Part of the New Latin American Cinema
One of the favourite films from the Star and Shadow Cinema at the last Rotterdam Festival: stunning, surrealist, weird, refreshing, beautiful.
This film has no British theatrical distribution, or DVD distribution - it has only been shown in the UK once before, at the Leeds International Film Festival. Impossible to get on DVD, tonight is a VERY rare chance to see it.
ABOUT THE FILM
Let's be straight: this film is unlike anyhting you've seen before. It's not a happy feel good film either. It's an unidentified filmic object: something a bit like experiemental music, improvised, inspired, confusing, refreshing. Between an art film, a documentary, and a surreal essay. Weird and beautiful.
Described by the Rotterdam Festival as a "hyper-realistic and surrealist slacker film".
No link with Hiroshima in Japan
This film has no link whatsoever to Hiroshima, the city, or the atomic bomb. The film is named after a song from a Uruguayan band, in which the main actor in the film sings (in real life).
The main actor in the film (pictures), Juan Andres Stoll, is the brother of Pablo Stoll, the director. Pablo Stoll explains that, in real life, Juan doesn't speak much, and although his family have consulted many doctors, nobody is quite sure if he is really autistic.
In that sense, the film is based on reality and Juan doesn't really "act" in the film. However, the film cannot be described as a documentary at all. Rather than showing an objective or clinical image of Juan, rather, it finds inspiration from the way he behaves, to show a surreal vision of the world.
Surrealist Silent film
Hiroshima is very much like a silent film. No dialogue is heard at all throughout the film. The characters speak, but what they say appears in the form of inter-tiles. The music is very present though…
The music: post-punk, psychadelic, techno
Music is very present in the film. We hear a lot of the post-punk and techno music coming from Juan's Discman.The music mostly comes from unsigned bands from Uruguay. Juan, in the film and in real life, sings in a band. Some of the music is from that band.
WHY THE STAR AND SHADOW CINEMA WANTED TO PROGRAMME IT
Best film of the Rotterdam Film Festival
Some volunteers from the Star and Shadow Cinema were lucky enough to go to the Rotterdam Film Festival in February 2010. All of the volunteers loved this film, and for a few of us, this was the best film of the festival.
We totally loved it, found it mind-blowing, different, refreshing, beautiful (the film was shot on 16mm), weird, but crazily inspired and inspiring. Quite revolutionary really.
We went to speak to the director and producer after the film, to ask if we could show their film. They were very enthusiastic, very approachable, super nice, super friendly, not at all full of themselves, and said yes straight away. They didn't even ask to get any money for the projection of the film (thanks!).
We totally fell in love with these guys, who make films they believe in, although they struggle financially, and struggle to get their films distributed. They told us about the history of film-making in Uruguay, which we found fascinating. We loved how genuine they were, and have been obsessed about programming this film ever since.
We were just really impressed with these people who made a film like Hiroshima, because it's really weird and personal, and it's not crowd-pleasing, feel good, etc. It's just mind-blowingly different, and feels like a really bold kind of film-making. Some poeple say it's hard to make somehting new when, by now, everything has already been done, but this film sort of completely ruins that theory.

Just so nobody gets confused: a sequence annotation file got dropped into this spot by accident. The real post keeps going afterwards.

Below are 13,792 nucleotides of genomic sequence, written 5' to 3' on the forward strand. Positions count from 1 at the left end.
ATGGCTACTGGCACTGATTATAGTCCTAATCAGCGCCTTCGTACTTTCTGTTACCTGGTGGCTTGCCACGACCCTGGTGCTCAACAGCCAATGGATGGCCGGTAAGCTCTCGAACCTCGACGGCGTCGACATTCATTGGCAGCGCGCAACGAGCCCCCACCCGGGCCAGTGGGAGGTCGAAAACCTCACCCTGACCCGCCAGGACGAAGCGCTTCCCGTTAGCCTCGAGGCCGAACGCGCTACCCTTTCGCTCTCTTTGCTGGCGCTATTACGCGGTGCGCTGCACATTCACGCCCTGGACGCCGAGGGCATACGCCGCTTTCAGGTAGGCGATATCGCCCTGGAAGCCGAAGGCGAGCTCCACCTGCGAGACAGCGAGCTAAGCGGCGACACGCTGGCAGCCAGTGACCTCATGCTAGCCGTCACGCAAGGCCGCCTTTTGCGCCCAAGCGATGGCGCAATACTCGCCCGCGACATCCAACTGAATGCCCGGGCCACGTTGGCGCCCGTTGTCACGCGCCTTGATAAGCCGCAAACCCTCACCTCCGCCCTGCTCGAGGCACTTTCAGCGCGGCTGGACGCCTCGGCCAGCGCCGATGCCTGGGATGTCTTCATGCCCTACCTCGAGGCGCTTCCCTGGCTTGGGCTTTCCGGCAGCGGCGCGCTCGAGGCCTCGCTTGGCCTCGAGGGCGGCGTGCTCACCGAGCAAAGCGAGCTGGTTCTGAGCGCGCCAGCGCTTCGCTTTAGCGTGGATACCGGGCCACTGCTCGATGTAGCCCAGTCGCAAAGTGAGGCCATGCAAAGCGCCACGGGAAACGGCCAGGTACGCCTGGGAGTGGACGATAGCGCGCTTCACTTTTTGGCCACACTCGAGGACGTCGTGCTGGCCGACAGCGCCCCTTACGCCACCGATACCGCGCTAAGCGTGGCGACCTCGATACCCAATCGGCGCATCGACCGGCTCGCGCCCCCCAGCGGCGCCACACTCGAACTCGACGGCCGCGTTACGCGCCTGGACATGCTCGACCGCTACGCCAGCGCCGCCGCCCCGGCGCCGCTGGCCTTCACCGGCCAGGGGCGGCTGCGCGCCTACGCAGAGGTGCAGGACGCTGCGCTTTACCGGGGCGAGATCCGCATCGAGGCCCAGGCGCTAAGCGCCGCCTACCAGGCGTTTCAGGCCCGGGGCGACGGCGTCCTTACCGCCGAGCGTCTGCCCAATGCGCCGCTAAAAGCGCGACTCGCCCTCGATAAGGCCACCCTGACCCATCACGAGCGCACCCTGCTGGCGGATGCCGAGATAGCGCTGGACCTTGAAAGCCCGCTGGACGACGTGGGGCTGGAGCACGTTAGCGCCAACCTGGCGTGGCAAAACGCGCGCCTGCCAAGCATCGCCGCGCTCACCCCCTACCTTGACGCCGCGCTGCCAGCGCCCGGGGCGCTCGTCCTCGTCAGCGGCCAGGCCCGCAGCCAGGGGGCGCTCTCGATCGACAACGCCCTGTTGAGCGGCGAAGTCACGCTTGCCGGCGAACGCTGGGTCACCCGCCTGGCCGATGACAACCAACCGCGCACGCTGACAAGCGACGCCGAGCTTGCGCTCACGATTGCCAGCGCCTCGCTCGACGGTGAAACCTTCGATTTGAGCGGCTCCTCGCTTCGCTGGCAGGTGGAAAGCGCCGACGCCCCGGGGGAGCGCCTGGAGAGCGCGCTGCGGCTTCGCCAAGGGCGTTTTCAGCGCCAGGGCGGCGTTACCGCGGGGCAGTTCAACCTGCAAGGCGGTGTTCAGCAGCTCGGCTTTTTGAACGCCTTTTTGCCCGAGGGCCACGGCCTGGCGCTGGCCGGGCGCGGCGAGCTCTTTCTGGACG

THE DIRECTOR: PABLO STOLL
Pablo Stoll is one of the greatest Uruguayn directors at the moment.
- Born in 1974
- Made 2 feature films with co-director Juan Pablo Rebella before Hiroshima: 25 Watts (2001) and Whisky (2003)
- 25 Watts (2001) andWhisky (2003) were very successful internationally, and helped for the creation of one of the main film production companies in Uruguay, Control Z Films
- Hiroshima is Pablo Stoll's first solo film following the death of his collaborator, co-director and friend Juan Pablo Rebella
- He is also super nice, and happens to have spent 3 months in Newcastle upon Tyne, years ago, to study English. He even had an English girlfriend here.
14 Nov 2010, 7:30 p.m.
Lucrecia Martel is one of the most promising Argentinian directors around. She has won prizes at some of the most prestigious festivals, and we are very proud to be showing her latest film. A “brilliant, maddeningly enigmatic puzzle of a movie” (The New York Times), about a woman confronted with guilt, and the history of Argentina.
Film: Alamar (Mexico) (2009)
21 Nov 2010, 7:30 p.m.
A visual poem in the stunning setting of a little house in the blue Mexican sea, where a father shows his 5 year old boy how to go fishing. Between documentary and fiction, this little gem has won prestigious prizes, among which the highest prize (tiger award) at the Rotterdam Film Festival.
25 Nov 2010, 7:30 p.m.
Winner of the Best Film Award at the Rotterdam Film Festival, and elected Best Uruguayan Film of 2006 by the country’s Association of Film Critics, this is a slow and contemplative film about David, a 25-year-old who loves smoking pot, and has a heroic capacity for doing nothing. Tragicomedy of a slacker, shot on 16mm.
Film: Whisky (Uruguay) (2003)
28 Nov 2010, 7:30 p.m.
Multi-awarded at some of the most prestigious international film festivals (Cannes, Tokyo, Chicago, Peru, Spain, etc), this is a very subtle film about human communication, or the impossibility of it. The owner of a sock factory asks one of his employees to act as his wife during the visit of his brother.